If you are headed for splitsville, take note of these tax implications of your financial decisions
Giver: Not deductible from income for tax calculations
"The insurance need of single parents is usually higher than that of the breadwinner of a family where both parents are alive"
— Jaideep Lunial, Certified financial planner
Then Parihar lost her husband because of a cardiac arrest, the family lost its only earning member. “I have three daughters and at the time the youngest was barely six months old,” she says.
Parihar moved in with her parents, saving on rent. She gets her husband’s pension (he served as a Lieutenant Colonel in the Indian Army) of Rs 19,000 a month. But that left little to save. So Parihar took up a job as a school teacher. Her monthly salary is a modest Rs 6,500, but it ensures that she has some money left to save.
The biggest asset for single parents is often their earning potential. Improvement in career tops the agenda of single father Sourav Chatterjee, a 38-year-old artist with an e-card company in Kolkata. “I wish to increase my income significantly. Therefore, I spend most of my post-work hours honing my skills as a painter,” he says. This means that he has little time to spend with his three-year-old daughter, who is taken care of by her aunt. “But it is the concern for her future that motivates me to enhance my career,” says Chatterjee.
However hard you try, there will be times when your expenses shoot up and your income falls short. The temptation to take a loan to finance the deficit is great. In fact, most of the single parents we spoke to are repaying personal loans. Sen says that no sooner has she repaid one than she has to take another. Planners say that this is a trap single parents should be particularly wary of as there’s nobody to bail them out of a deepening debt. That’s why they advise single parents to stay away from loans for depreciating assets like cars or washing machines.
It is a common perception that single parents should stay away from risky investments such as equities. Shah debunks this idea and actually encourages them to invest in equities, especially through mutual funds, for their long-term goals. In fact, as the burden of all investments is always on one income, high-return asset classes like equities should be integral, he says.
One asset that’s essential is real estate, as rents could eat into even the most robust income. Shah rates a house to be as important a goal as the children’s education. But with other expenses jostling for attention, a home moves down the priority list of a single parent. Some wait till they’ve saved a sufficient amount before buying a house, while others prefer to wait till other goals are met. But this is simply putting off something that’s better started as early as possible.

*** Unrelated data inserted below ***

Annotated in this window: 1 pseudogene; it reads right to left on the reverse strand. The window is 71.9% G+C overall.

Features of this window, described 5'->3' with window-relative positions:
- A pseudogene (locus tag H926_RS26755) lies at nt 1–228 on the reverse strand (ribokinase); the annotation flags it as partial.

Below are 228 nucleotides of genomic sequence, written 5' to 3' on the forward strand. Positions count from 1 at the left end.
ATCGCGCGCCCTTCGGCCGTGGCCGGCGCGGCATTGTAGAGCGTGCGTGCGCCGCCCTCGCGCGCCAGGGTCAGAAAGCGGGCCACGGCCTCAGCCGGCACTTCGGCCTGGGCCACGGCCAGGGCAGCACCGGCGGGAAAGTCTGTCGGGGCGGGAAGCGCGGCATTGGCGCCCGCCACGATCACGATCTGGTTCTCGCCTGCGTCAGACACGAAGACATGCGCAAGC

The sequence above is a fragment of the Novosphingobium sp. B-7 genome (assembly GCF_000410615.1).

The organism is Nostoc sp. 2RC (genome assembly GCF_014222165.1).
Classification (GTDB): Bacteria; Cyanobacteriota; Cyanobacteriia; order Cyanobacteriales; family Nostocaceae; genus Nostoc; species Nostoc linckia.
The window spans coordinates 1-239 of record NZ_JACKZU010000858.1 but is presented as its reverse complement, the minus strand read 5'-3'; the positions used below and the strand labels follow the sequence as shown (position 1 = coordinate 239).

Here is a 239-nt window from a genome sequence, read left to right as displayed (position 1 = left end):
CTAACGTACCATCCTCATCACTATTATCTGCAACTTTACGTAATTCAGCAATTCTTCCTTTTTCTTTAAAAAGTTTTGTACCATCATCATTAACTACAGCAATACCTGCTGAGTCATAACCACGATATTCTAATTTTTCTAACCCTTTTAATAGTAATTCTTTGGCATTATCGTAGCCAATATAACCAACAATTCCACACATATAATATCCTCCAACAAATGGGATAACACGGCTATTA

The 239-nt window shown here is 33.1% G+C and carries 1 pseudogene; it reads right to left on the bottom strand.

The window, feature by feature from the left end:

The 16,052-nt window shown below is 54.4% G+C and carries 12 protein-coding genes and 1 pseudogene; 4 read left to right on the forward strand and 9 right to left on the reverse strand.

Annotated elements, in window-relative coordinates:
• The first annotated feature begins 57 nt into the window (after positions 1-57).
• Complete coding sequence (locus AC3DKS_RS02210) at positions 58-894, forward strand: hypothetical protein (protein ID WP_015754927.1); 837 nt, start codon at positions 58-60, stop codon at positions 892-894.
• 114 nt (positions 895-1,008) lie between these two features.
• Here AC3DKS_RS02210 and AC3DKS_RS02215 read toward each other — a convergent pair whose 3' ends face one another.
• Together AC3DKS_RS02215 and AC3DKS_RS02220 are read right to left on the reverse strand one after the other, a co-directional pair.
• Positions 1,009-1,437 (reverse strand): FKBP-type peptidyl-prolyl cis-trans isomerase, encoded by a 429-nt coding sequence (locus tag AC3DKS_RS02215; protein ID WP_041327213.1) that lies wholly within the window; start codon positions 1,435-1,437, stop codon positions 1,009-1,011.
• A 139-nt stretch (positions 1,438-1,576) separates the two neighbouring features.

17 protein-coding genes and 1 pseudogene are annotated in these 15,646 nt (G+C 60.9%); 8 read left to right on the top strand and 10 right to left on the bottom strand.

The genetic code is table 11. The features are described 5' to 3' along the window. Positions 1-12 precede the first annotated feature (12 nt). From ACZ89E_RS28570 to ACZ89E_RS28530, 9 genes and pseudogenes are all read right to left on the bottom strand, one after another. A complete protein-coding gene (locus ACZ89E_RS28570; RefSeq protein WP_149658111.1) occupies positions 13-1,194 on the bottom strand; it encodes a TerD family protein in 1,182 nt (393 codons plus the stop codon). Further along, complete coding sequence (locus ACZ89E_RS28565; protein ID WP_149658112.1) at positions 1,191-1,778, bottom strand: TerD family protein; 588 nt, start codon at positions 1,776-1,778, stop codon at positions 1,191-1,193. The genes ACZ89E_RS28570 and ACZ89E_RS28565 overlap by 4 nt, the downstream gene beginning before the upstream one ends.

The insurance needs of a single parent are higher than that of a family with one breadwinner. Experts suggest that single parents should take a high cover, possibly in the form of a term plan.
A rough-and-ready method of figuring out how much insurance a single parent needs is to add up the family’s expenses for another 30 years, value of all loans and a buffer equivalent to equity investments. Apart from life cover, it’s also important that a single parent takes health and accident insurance, as hospital bills could prove crippling. If you are divorced and some of the child-related expenses are met by your ex-spouse, it is a good idea to ask him/her to take adequate life insurance.
Another worry for most single parents is their retirement. As with a house, the need to build a nest egg is not felt till quite late in life.
Ranchi-based Poonam (Nigam) Sahay teaches in a government college, and is therefore eligible for a pension. But the amount is likely to fall short of her needs. “I want to build a nest egg on a shoestring budget,” she says. At 48, Sahay has lost precious years for building her retirement corpus, but it isn’t too late. She could invest Rs 4,000 every month in equity diversified mutual funds. In 14 years, assuming that the money earns 15% annualised returns, she should have a corpus of Rs 22 lakh. After scrambling to fulfill your responsibilities, you deserve to live comfortably. As Sahay says, “I owe myself a good retirement.”
Swati Sen, 48, Mumbai (with daughter)
Monthly cash flow:
*Retirement age assumed to be 65. Inflation assumed to be 5%. Expected annualised returns from balanced fund: 12%. Expected annualised returns from equity diversified fund: 14%
Bhavna Singh Parihar, 34, Bhopal
Monthly cash flow:
• Education of all three daughters
• Buy a term insurance policy of Rs 30 lakh for 20 years